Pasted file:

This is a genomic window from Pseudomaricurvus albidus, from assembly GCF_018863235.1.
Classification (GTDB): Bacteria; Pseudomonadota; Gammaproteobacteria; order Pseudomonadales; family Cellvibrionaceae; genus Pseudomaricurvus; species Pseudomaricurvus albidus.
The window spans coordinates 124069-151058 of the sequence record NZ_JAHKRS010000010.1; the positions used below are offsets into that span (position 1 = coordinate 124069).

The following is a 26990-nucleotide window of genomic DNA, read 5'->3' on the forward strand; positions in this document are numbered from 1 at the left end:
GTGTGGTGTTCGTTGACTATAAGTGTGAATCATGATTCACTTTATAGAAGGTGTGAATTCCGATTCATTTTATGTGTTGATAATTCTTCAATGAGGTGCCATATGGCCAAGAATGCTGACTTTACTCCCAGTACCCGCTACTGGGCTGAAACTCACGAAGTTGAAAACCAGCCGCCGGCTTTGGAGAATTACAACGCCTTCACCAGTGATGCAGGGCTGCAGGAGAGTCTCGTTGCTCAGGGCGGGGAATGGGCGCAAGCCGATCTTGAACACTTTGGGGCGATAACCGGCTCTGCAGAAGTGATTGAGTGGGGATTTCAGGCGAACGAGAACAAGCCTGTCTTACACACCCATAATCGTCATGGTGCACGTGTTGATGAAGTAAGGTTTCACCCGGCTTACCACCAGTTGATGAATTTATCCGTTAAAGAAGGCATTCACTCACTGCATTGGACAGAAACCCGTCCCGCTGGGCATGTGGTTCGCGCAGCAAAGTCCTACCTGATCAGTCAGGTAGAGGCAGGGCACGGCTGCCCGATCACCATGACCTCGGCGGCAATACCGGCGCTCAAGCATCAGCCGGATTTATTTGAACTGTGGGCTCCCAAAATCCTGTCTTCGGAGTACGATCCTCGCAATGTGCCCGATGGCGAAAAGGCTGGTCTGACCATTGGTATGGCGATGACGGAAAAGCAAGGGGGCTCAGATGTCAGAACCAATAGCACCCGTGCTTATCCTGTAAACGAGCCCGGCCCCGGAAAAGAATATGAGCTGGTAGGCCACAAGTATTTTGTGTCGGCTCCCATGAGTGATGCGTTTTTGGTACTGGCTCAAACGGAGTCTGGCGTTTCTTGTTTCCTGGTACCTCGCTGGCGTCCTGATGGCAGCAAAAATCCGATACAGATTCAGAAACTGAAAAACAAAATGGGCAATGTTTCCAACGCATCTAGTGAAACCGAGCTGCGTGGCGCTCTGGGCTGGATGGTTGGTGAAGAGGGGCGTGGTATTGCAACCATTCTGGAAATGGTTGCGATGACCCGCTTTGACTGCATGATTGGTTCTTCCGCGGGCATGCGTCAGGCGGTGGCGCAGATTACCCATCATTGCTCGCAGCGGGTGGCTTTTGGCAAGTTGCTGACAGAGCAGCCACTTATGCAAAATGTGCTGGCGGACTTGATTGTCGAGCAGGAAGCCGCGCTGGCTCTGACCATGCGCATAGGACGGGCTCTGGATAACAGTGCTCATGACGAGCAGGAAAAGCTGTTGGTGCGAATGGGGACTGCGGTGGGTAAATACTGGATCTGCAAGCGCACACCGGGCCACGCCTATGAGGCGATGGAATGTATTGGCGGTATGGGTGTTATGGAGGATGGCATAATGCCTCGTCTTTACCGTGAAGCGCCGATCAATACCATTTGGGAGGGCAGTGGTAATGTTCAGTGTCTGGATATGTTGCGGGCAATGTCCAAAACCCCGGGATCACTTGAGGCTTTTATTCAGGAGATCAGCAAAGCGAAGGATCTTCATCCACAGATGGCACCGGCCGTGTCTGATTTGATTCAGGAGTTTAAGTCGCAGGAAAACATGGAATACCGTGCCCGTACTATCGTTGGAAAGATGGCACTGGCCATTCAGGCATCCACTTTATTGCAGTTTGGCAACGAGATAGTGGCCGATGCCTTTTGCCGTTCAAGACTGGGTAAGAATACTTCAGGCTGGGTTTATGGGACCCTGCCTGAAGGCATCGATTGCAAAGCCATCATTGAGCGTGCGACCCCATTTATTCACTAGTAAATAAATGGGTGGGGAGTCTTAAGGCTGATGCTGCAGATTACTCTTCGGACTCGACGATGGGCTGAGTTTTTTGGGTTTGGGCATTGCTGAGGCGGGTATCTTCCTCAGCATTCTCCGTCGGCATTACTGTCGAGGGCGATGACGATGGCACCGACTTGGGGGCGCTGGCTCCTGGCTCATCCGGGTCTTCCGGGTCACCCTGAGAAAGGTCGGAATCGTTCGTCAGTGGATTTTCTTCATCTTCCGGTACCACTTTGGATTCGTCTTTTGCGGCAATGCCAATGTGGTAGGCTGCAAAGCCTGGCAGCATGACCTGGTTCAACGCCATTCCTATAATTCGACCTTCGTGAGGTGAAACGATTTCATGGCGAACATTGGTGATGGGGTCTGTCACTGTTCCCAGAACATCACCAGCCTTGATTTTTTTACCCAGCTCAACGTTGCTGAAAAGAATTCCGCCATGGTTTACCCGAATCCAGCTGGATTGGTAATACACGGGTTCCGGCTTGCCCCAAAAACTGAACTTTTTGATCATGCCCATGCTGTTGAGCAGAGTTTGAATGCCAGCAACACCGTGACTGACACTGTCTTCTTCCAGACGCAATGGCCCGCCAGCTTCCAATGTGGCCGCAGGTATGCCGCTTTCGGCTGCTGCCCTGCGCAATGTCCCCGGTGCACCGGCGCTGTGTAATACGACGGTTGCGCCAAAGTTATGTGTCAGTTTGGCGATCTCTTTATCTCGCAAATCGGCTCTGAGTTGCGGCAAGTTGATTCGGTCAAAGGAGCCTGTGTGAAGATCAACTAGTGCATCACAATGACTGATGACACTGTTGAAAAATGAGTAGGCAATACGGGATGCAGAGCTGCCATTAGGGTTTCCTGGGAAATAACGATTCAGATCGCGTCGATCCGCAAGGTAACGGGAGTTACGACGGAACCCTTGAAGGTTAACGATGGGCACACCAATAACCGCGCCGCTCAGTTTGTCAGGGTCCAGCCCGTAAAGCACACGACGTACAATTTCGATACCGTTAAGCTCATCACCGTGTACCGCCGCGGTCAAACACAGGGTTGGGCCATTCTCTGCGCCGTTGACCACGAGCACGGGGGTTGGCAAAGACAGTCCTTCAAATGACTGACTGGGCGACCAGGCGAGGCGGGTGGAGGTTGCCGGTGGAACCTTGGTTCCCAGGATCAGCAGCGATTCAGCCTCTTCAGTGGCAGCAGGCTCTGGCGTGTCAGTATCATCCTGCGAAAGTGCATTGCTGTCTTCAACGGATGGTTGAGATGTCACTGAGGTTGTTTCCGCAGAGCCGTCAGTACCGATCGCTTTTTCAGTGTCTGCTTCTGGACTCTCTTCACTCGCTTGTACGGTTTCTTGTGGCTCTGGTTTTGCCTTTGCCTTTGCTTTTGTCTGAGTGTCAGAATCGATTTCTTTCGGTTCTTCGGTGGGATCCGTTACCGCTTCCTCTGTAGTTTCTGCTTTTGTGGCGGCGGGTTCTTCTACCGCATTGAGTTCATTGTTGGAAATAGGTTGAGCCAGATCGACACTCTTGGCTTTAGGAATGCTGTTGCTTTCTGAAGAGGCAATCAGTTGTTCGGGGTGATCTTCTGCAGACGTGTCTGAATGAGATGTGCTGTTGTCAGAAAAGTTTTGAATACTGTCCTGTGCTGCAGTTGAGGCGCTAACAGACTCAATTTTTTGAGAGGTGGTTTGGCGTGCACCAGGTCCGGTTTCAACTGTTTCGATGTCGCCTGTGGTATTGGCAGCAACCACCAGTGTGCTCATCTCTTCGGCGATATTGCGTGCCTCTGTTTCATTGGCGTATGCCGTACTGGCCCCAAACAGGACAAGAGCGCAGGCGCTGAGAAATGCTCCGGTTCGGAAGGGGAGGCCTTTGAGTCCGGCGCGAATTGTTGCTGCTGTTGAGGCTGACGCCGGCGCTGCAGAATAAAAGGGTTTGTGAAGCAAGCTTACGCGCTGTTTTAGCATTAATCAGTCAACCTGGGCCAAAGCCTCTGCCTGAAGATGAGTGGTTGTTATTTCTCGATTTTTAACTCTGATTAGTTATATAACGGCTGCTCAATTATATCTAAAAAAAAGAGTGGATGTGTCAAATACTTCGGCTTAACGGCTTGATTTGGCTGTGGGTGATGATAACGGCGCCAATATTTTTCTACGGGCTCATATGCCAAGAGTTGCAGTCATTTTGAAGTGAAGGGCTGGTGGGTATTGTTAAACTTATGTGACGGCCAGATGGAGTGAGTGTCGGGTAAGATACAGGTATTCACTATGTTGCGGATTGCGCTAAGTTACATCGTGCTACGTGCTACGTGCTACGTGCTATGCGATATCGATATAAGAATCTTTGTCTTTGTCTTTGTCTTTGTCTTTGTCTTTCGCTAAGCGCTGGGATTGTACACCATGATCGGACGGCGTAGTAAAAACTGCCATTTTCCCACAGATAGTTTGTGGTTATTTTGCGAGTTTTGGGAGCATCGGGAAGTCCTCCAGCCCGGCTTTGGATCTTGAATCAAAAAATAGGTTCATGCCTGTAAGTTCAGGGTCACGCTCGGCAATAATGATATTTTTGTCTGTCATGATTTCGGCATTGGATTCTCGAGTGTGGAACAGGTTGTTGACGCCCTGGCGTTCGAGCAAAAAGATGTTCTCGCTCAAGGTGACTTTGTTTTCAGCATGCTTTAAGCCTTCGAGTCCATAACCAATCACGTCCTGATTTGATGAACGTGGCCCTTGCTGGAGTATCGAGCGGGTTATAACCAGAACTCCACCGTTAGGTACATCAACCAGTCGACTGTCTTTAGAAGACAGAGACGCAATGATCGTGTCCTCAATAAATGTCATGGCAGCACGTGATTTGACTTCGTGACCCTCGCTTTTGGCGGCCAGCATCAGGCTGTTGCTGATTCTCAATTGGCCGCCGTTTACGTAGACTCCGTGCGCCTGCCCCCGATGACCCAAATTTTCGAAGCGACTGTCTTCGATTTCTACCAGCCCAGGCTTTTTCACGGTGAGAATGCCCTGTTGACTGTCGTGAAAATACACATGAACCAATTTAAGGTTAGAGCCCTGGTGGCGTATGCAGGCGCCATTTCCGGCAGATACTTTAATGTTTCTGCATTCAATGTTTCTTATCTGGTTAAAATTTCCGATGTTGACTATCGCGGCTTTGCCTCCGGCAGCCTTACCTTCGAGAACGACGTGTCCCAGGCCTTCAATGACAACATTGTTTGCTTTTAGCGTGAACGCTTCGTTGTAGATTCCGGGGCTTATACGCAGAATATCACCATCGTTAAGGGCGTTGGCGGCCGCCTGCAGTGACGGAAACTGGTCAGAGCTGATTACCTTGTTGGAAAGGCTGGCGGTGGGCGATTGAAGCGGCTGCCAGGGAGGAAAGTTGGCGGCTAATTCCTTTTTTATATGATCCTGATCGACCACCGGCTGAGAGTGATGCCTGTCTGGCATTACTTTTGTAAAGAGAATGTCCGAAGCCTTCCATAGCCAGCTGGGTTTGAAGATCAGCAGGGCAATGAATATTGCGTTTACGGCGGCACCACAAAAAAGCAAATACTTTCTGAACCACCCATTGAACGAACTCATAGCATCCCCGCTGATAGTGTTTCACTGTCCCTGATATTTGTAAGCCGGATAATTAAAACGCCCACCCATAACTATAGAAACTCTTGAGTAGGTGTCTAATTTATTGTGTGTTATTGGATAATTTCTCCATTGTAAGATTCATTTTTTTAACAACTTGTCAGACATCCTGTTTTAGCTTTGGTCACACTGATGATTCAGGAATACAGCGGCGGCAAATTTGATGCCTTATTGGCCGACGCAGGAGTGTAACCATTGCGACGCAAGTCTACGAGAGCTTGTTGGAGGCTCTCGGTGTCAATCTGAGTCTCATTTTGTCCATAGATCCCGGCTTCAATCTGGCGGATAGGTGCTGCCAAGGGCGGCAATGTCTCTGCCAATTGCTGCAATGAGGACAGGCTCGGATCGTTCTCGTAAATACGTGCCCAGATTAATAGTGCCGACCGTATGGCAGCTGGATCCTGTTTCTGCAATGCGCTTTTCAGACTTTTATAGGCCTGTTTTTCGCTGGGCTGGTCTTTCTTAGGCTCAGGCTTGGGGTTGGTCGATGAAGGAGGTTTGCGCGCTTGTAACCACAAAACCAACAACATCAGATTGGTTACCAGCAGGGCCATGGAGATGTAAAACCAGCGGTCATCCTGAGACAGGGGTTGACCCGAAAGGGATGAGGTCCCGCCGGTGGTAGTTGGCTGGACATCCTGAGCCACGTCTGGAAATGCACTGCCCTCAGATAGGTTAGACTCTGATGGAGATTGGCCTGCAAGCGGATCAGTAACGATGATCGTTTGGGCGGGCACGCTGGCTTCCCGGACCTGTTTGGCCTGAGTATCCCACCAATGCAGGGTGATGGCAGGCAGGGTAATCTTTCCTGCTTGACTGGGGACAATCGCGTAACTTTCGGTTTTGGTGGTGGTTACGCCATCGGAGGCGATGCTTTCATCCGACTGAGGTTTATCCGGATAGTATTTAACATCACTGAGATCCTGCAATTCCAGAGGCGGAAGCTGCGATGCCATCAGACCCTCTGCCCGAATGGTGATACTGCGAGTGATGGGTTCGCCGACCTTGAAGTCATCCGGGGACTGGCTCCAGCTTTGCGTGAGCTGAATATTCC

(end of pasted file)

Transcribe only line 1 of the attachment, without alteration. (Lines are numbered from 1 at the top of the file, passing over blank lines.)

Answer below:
This is a genomic window from Pseudomaricurvus albidus, from assembly GCF_018863235.1.